One of the fun aspects of our global community is that there are plenty of events at which we can meet up, hang out, and do cool stuff together. They may be in a Las Vegas convention center, a slightly muddy field in England, or a bar in Berlin, but those of us with a consuming interest in technology and making things have a habit of finding each other. Our events all have their own cultures which make each one slightly different from others.
The German events, for example, seem very political to my eyes — with earnest blue-haired young women seeking to make their mark as activists, while the British ones are a little more laid-back and full of middle-aged engineers seeking the bar. There are some cultural things which go beyond the superficial though and extend into the way the events are run, and it’s one of these which I think it’s time we had a chat about.
Our Community Takes Privacy Seriously
The hacker community differs from the general public in many ways, one of which is that we tend to have a much greater understanding of privacy in the online age. The Average Joe will happily sign up to the latest social media craze without a care in the world, while we quickly identify it as a huge data slurp in which the end user is the product rather than the customer.
The work of privacy activists in our community in spotting privacy overreaches may pass unnoticed by outsiders, but over the years it’s scored some big wins that benefit everyone. Part of this interest in privacy appears at our events; it’s very much not done to take a photograph of someone at a hacker event without their consent. This will usually be clearly stated in the code of conduct, and thus if taking a picture featuring someone it’s imperative to make damn sure they’re OK with it.
As a Hackaday journalist, I carry a camera with me. Sometimes more than one: digital, 35 mm, and more recently a hare-brained foray into Super 8. I take a lot of photos at events, because I try to capture the things I think you the readers would like to see. My main interest lies in the hacks, with a lesser one in eye-catching lighting or other spectacles. I always ask permission if a picture might have an identifiable person in it, and sometimes people will say no and either I don’t take the pic, or they obligingly move out of shot while I do. It’s the way this works at our events.
When Privacy Turns To Abuse, That’s Bad
Over quite a few years now I have taken some abuse at our community’s events, for taking photographs of inanimate objects such as light shows, for asking nicely if I can photograph a scene, or sometimes simply for having a camera in the first place. That’s not cool, it’s well out of order, and I think It’s time we had a chat about it. What’s acceptable behaviour and what isn’t for both photographer and random hacker, and then perhaps to dig a little deeper and take a look at why it matters in the first place.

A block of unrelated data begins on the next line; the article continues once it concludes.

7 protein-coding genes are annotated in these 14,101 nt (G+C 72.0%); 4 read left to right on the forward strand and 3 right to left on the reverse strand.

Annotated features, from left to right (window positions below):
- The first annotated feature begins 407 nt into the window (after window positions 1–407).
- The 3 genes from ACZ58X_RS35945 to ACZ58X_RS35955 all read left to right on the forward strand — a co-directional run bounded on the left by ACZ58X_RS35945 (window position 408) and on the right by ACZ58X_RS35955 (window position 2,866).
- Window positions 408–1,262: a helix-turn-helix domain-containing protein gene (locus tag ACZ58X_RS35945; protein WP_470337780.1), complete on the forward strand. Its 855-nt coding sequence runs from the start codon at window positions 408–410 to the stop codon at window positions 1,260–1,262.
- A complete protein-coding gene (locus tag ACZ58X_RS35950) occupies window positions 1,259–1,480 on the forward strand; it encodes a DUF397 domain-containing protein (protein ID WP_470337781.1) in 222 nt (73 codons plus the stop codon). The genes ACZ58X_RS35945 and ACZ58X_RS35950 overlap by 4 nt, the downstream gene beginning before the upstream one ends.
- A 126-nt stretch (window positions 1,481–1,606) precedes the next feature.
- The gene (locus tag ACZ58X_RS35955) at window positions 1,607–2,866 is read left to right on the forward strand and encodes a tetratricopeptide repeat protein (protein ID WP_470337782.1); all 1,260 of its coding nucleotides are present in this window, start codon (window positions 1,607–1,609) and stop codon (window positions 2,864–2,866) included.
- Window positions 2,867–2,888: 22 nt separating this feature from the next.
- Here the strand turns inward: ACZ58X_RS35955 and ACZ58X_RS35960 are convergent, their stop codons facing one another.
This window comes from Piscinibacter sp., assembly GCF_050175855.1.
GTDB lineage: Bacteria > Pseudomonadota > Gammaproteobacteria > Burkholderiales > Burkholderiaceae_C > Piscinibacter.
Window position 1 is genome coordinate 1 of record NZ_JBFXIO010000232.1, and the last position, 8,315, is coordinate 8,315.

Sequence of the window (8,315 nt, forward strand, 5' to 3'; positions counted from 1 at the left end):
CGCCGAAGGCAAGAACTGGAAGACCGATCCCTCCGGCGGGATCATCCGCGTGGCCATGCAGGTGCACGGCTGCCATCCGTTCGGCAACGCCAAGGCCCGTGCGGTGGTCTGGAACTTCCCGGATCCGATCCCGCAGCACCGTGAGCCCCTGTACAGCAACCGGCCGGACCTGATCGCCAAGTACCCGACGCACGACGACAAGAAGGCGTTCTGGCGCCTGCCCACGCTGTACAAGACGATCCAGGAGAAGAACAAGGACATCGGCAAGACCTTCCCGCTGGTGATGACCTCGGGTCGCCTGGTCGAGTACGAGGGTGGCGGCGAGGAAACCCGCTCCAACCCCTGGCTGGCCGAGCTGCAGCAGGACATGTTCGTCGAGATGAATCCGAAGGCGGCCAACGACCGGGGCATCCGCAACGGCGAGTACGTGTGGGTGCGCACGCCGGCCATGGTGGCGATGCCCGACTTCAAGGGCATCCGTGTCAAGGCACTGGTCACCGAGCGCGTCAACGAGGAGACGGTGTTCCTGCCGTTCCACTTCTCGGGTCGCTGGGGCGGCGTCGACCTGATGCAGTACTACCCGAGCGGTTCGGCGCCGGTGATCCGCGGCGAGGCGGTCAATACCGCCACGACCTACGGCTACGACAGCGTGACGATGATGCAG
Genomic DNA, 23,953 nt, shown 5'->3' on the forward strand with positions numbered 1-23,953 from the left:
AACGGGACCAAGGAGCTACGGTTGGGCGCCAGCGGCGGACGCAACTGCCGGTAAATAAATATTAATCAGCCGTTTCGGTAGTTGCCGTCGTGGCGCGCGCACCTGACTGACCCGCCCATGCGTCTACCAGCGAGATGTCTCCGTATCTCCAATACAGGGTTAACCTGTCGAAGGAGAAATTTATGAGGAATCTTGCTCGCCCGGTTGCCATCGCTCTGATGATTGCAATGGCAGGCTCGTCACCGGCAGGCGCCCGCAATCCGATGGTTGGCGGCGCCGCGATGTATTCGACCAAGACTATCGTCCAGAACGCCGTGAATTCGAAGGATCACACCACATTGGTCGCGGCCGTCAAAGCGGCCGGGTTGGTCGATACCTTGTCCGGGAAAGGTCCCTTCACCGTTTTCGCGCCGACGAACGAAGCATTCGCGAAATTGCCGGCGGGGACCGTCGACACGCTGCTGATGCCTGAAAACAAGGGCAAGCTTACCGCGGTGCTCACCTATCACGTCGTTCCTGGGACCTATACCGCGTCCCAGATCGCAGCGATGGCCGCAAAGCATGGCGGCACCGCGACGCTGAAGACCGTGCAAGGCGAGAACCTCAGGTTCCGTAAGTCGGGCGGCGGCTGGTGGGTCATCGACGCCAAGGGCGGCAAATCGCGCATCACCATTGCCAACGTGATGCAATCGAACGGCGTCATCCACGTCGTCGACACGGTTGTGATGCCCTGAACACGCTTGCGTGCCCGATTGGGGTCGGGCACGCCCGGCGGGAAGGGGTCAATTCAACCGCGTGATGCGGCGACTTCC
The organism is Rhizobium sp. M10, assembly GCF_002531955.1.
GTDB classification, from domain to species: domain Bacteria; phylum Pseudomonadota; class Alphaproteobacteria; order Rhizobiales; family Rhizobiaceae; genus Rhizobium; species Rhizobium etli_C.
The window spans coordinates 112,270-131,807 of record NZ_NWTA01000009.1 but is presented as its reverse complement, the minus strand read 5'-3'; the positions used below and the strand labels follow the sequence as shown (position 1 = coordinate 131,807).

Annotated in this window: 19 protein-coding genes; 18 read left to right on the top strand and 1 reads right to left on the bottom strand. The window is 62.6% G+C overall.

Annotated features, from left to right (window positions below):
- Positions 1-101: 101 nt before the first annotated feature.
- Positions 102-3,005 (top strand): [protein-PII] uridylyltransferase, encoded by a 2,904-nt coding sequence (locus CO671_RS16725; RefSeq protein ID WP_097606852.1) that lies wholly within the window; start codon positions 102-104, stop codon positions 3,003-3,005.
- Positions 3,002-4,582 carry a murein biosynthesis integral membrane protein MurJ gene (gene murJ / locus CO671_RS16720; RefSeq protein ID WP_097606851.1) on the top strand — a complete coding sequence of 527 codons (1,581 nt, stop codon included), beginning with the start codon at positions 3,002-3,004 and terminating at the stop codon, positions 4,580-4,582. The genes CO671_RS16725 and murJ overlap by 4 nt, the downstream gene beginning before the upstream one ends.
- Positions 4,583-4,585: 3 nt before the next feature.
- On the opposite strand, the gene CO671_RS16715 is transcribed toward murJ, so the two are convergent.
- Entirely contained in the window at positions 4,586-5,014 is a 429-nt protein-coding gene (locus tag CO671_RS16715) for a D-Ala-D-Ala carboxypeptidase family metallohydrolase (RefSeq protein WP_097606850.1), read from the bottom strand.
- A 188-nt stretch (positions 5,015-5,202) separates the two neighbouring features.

There are many reasons why somebody might not wish to be photographed at a hacker event, I am guessing that there might be people who wouldn’t wish their employers to know what they do in their spare time just to note one example. There are also people who like being somewhere in which constant surveillance isn’t a thing, and there are probably even a few tinfoil-hat-wearers who believe that The Man sends agents with cameras to document their daily lives. Into this come journalists, and knowing first-hand just how badly large-circulation media can malign a group, I can see exactly why the camps themselves want to restrict photography. Here at Hackaday we get some trust at events because of who we are, but when representing Hackaday behind a camera we’re all acutely aware that such a reputation is hard-won but easily lost.
If Your Idea Of Being A Hacker Is This, Stop.
Over the years though I’ve slowly come to the conclusion that there’s another slice of people, and by my observation they also seem to conceal among them the most zealous denouncers of on-site photography. Those are the people who wish to be part of the in-crowd so much that take on board any aspects they find of what they perceive as hacker culture. A decade or two ago one might have seen them using excessive 1337 h4xxx0r-speak in their writing. These are the kind of people who will deride someone for not being a “real” hacker if their field is hardware not infosec, and I have to ask myself whether there is more of the performative than the legitimate in their reactions to anyone with a camera.
The bottom line is this: Our events have a photography restriction for a reason. It’s fantastic to spend a little bit of time outside of the panopticon, and we are also protective of our image as a community in the face of news outlets with the wrong agenda. This is why it’s important that photographers ask before taking pictures of people, and this is, as they say on Mandalor, the Way. So if you’re a camp attendee you have the power not to be photographed without consent, but as always along with power comes responsibility not to abuse it. After all, the whole field of privacy activism is about curbing the abuse of power.